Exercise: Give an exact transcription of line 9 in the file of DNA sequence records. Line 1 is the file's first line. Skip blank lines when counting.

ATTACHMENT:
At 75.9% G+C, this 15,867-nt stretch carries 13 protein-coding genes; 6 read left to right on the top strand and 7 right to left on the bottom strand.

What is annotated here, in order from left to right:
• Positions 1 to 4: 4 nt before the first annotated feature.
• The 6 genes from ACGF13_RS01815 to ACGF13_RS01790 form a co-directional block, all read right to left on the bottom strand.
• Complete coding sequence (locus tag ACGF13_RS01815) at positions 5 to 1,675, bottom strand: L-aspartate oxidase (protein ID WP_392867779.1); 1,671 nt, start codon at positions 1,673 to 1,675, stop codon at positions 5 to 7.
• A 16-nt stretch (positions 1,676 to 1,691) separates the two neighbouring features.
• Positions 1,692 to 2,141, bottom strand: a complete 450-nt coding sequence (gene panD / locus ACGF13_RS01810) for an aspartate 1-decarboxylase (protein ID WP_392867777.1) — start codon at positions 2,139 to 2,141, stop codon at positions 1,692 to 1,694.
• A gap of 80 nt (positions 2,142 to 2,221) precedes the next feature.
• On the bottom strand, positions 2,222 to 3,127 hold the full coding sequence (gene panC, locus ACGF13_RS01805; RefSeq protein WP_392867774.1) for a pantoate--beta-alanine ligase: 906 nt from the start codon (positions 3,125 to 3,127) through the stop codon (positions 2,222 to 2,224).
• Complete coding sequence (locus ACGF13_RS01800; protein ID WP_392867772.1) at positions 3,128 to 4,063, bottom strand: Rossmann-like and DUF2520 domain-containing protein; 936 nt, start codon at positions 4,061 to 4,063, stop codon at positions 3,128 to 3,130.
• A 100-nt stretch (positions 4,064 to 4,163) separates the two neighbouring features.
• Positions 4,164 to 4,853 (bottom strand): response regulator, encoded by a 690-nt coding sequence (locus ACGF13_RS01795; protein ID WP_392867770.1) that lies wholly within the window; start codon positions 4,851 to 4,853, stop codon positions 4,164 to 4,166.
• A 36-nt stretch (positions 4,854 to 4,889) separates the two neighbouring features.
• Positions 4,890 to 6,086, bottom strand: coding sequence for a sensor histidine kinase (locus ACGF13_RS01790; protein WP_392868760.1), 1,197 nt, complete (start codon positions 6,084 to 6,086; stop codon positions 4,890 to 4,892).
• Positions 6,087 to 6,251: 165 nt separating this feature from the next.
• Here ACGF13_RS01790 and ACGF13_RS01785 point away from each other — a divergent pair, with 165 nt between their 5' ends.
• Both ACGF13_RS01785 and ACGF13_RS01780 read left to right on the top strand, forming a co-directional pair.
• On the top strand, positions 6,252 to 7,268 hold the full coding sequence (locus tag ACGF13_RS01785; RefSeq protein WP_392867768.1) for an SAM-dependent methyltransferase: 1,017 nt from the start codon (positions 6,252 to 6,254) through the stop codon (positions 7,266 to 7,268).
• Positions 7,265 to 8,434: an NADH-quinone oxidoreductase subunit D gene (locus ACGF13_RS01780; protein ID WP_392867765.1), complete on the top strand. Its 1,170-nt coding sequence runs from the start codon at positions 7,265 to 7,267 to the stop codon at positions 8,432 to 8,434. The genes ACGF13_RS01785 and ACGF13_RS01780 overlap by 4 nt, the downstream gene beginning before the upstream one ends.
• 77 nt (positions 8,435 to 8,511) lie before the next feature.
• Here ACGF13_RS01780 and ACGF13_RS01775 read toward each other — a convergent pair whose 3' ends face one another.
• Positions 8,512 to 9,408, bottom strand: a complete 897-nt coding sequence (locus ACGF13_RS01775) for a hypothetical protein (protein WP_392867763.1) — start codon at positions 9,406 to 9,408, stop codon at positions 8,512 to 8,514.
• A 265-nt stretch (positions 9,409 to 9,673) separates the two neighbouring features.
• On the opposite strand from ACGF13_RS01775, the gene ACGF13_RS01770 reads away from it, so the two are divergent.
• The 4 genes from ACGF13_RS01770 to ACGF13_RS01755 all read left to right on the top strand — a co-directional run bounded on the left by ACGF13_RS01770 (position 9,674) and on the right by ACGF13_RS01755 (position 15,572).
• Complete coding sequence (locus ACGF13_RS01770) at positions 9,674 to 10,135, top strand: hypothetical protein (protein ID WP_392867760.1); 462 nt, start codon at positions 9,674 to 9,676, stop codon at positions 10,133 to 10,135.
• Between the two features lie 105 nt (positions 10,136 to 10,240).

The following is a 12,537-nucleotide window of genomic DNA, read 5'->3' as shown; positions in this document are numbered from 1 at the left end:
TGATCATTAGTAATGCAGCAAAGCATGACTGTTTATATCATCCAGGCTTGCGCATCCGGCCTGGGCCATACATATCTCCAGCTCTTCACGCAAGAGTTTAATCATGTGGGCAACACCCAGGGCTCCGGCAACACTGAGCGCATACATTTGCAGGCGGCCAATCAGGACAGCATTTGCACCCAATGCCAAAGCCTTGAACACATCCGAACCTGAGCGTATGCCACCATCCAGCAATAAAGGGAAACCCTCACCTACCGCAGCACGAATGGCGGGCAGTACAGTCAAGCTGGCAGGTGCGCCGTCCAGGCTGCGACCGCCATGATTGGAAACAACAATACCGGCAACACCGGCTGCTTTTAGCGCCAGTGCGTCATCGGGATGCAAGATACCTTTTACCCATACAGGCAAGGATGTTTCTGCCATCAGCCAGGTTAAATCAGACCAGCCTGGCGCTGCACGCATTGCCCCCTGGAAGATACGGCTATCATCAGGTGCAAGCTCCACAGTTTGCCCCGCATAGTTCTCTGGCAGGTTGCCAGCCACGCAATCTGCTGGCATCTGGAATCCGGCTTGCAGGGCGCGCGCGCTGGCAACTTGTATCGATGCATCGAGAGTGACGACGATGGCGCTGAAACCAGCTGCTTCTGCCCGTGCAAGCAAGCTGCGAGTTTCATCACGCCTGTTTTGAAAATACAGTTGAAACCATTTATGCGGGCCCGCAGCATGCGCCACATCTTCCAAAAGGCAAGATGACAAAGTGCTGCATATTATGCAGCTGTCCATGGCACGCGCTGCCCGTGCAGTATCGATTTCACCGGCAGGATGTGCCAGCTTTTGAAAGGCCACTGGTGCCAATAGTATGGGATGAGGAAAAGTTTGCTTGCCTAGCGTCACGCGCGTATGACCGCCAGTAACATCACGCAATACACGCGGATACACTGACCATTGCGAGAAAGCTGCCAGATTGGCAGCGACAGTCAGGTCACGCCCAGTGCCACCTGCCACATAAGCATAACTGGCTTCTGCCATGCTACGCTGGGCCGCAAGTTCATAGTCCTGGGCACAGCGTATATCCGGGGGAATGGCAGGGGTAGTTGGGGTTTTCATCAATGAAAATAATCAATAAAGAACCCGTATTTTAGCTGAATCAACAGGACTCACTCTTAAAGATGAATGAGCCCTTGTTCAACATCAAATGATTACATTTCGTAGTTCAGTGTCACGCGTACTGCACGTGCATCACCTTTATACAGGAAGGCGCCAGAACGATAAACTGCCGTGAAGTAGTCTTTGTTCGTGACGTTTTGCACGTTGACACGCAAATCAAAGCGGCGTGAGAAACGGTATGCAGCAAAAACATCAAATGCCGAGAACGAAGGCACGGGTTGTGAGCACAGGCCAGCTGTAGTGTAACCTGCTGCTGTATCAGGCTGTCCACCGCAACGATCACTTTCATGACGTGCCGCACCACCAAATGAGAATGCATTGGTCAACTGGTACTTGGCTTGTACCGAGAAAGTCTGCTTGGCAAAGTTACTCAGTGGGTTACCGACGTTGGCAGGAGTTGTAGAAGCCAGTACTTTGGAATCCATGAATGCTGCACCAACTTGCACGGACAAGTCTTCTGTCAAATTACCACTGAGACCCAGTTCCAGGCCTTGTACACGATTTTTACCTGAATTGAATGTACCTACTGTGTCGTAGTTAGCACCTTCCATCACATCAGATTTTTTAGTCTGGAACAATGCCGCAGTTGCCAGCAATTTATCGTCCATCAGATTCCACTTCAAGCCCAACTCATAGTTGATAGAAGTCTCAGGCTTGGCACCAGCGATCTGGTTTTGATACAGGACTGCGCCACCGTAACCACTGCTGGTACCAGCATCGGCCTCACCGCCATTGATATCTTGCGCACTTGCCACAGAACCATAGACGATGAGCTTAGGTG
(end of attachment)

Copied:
• On the bottom strand, positions 2,222 to 3,127 hold the full coding sequence (gene panC, locus ACGF13_RS01805; RefSeq protein WP_392867774.1) for a pantoate--beta-alanine ligase: 906 nt from the start codon (positions 3,125 to 3,127) through the stop codon (positions 2,222 to 2,224).